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Open access

Keiko Ohkuwa, Kiminori Sugino, Mitsuji Nagahama, Wataru Kitagawa, Kenichi Matsuzu, Akifumi Suzuki, Chisato Tomoda, Kiyomi Hames, Junko Akaishi, Chie Masaki, and Koichi Ito

Objective

Radioactive iodine (RAI) therapy is effective for differentiated thyroid cancer (DTC) patients with lung metastasis. However, some patients have a poor prognosis despite the RAI accumulation. The utility of inflammatory biomarkers, including neutrophil-to-lymphocyte ratio (NLR), has been reported as a prognostic factor for many carcinomas. This study aimed to investigate the risk factors related to DTC patient survival with RAI-avid lung metastasis and to attempt risk stratification.

Design and methods

This retrospective study included 123 patients with RAI-accumulating lung metastatic DTC. The cause-specific survival (CSS) rate from the time of detection of lung metastasis was tested using the Kaplan–Meier log-rank test, and the multivariate analysis was calculated using the Cox proportional hazards model. NLR was retrospectively calculated using the blood sample collected before initial RAI treatment. The NLR cutoff value was 2.6 on the ROC curve.

Results

Age ≥ 55 years at the time of operative treatment, follicular carcinoma, lung metastasis tumor ≥ 10 mm in diameter, age ≥ 55 years at the time of detection of lung metastasis, age ≥ 55 years at the time of RAI treatment, and NLR ≥ 2.6 at the initial RAI treatment were predictive of decreased CSS. Multivariate analysis identified that the independent prognostic factors were lung metastatic tumor ≥ 10 mm in diameter and NLR ≥ 2.6. Patients in the high-risk group with both factors had significantly lower CSS rates than those in the low- and intermediate-risk groups with one or none of these factors.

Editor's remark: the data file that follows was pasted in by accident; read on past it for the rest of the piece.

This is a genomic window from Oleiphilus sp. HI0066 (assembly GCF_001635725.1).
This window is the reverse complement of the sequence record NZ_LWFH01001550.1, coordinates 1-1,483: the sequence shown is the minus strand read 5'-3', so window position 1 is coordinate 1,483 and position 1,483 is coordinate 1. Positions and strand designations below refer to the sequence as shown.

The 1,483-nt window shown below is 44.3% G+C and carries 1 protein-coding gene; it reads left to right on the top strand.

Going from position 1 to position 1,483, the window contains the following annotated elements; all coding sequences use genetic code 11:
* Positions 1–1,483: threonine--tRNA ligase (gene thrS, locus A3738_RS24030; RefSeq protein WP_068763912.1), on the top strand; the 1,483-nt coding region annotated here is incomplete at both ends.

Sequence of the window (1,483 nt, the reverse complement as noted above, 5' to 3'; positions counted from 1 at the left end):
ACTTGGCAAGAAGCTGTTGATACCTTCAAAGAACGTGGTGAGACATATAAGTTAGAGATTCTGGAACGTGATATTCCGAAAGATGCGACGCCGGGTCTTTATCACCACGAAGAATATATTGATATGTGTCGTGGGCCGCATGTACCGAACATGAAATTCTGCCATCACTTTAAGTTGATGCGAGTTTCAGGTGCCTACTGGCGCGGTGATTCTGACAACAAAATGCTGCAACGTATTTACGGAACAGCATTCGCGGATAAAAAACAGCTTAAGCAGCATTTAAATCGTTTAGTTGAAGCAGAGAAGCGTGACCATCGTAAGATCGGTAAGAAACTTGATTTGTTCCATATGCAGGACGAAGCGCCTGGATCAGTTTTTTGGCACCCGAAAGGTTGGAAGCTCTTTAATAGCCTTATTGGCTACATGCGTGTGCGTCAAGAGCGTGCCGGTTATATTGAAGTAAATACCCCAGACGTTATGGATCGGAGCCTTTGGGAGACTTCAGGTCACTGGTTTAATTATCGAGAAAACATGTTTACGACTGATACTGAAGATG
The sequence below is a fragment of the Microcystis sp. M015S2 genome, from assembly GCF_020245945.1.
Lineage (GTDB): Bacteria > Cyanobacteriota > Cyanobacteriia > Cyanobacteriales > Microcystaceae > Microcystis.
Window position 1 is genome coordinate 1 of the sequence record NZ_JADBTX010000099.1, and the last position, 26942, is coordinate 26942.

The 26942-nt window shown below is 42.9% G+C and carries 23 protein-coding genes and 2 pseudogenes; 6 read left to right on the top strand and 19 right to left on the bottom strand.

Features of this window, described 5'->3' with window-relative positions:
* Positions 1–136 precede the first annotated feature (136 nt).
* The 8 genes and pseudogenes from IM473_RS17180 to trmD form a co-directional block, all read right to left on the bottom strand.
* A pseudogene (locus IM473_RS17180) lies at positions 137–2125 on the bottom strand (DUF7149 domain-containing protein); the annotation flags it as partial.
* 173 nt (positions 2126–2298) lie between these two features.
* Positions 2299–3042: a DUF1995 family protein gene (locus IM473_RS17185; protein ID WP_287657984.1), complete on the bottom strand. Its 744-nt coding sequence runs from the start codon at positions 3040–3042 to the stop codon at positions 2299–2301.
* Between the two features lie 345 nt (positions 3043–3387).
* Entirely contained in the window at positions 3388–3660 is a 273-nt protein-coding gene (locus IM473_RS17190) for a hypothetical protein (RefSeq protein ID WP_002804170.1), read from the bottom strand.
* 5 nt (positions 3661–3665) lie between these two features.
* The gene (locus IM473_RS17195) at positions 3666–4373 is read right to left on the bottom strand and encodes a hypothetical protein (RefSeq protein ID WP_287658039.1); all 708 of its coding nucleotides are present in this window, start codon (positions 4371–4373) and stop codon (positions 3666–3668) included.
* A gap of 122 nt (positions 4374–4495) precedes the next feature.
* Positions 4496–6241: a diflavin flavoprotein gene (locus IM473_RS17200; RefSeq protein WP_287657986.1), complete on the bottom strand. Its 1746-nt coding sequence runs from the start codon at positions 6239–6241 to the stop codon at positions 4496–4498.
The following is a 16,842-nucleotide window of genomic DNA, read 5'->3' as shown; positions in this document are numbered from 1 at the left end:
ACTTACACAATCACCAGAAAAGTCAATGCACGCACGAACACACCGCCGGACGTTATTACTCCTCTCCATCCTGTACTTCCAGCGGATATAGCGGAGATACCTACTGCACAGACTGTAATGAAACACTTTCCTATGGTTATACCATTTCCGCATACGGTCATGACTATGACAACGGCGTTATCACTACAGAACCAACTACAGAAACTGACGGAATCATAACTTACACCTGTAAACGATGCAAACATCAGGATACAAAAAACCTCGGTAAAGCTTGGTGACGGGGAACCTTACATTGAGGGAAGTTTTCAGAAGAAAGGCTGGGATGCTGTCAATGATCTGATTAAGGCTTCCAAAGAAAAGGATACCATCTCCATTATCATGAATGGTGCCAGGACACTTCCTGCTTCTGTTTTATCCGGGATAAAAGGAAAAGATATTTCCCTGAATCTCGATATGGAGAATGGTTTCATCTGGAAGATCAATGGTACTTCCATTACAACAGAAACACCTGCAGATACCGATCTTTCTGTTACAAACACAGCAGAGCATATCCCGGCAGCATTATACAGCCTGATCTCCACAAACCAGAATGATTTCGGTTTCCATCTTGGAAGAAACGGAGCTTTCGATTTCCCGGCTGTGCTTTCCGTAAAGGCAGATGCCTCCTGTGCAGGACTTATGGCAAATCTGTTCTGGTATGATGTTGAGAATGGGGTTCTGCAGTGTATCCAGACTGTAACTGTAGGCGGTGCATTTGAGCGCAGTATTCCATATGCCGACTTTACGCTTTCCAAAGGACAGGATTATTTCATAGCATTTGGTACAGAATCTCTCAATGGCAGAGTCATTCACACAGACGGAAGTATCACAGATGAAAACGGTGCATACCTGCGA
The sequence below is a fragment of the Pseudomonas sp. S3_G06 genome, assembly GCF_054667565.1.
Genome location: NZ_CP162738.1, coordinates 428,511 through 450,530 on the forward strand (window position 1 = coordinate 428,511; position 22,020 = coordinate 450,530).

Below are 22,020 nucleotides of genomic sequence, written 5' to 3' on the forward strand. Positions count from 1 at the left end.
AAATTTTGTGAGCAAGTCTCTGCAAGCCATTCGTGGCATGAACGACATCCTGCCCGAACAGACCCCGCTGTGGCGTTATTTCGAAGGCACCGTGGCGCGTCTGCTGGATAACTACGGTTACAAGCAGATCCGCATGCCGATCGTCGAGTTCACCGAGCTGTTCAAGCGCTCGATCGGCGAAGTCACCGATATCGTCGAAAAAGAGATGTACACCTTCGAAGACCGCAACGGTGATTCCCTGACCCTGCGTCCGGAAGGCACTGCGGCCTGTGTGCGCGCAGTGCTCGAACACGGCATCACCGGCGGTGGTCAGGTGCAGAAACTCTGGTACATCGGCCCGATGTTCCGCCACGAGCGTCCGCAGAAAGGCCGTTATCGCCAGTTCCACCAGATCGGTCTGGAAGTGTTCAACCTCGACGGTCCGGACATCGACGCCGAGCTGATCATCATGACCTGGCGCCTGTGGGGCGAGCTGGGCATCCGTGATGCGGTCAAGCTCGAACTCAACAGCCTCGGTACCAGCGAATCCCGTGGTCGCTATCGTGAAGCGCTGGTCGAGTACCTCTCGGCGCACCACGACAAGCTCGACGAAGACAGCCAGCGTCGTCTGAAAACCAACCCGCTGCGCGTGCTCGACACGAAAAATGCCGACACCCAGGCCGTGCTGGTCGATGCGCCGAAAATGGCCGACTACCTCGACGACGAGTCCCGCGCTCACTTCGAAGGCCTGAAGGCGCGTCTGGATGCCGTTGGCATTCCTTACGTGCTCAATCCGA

Conclusions

The high-risk group patients had significantly poorer survival, and these patients could be considered as future candidates for tyrosine kinase inhibitor therapy.

Open access

Keiko Ohkuwa, Kiminori Sugino, Ryohei Katoh, Mitsuji Nagahama, Wataru Kitagawa, Kenichi Matsuzu, Akifumi Suzuki, Chisato Tomoda, Kiyomi Hames, Junko Akaishi, Chie Masaki, Kana Yoshioka, and Koichi Ito

Objective

Parathyroid carcinoma is a rare tumor among parathyroid tumors. Aspiration cytology and needle biopsy are generally not recommended for diagnostic purposes because they cause dissemination. Therefore, it is commonly diagnosed by postoperative histopathological examination. In this study, we investigated whether preoperative inflammatory markers can be used as predictors of cancer in patients with primary hyperparathyroidism.

Design

This was a retrospective study.

Methods

Thirty-six cases of parathyroid carcinoma and 50 cases of parathyroid adenoma (PA) operated with the diagnosis of primary hyperparathyroidism and confirmed histopathologically at Ito Hospital were included in this study. Preoperative clinical characteristics and inflammatory markers (neutrophil-to-lymphocyte ratio, platelet-to-lymphocyte ratio, and lymphocyte-to-monocyte ratio (LMR)) were compared and their values in preoperative prediction were evaluated and analyzed.

Results

Preoperative intact-parathyroid hormone (P  = 0.0003), serum calcium (P  = 0.0048), and tumor diameter (P  = 0.0002) were significantly higher in parathyroid carcinoma than in PA. LMR showed a significant decrease in parathyroid carcinoma (P  = 0.0062). In multivariate analysis, LMR and tumor length diameter were independent predictors. In the receiver operating characteristics analysis, the cut-off values for LMR and tumor length diameter were 4.85 and 28.0 mm, respectively, for parathyroid cancer prediction. When the two extracted factors were stratified by the number of factors held, the predictive ability improved as the number of factors increased.

Conclusion

In the preoperative evaluation, a combination of tumor length diameter of more than 28 mm and LMR of less than 4.85 was considered to have a high probability of cancer.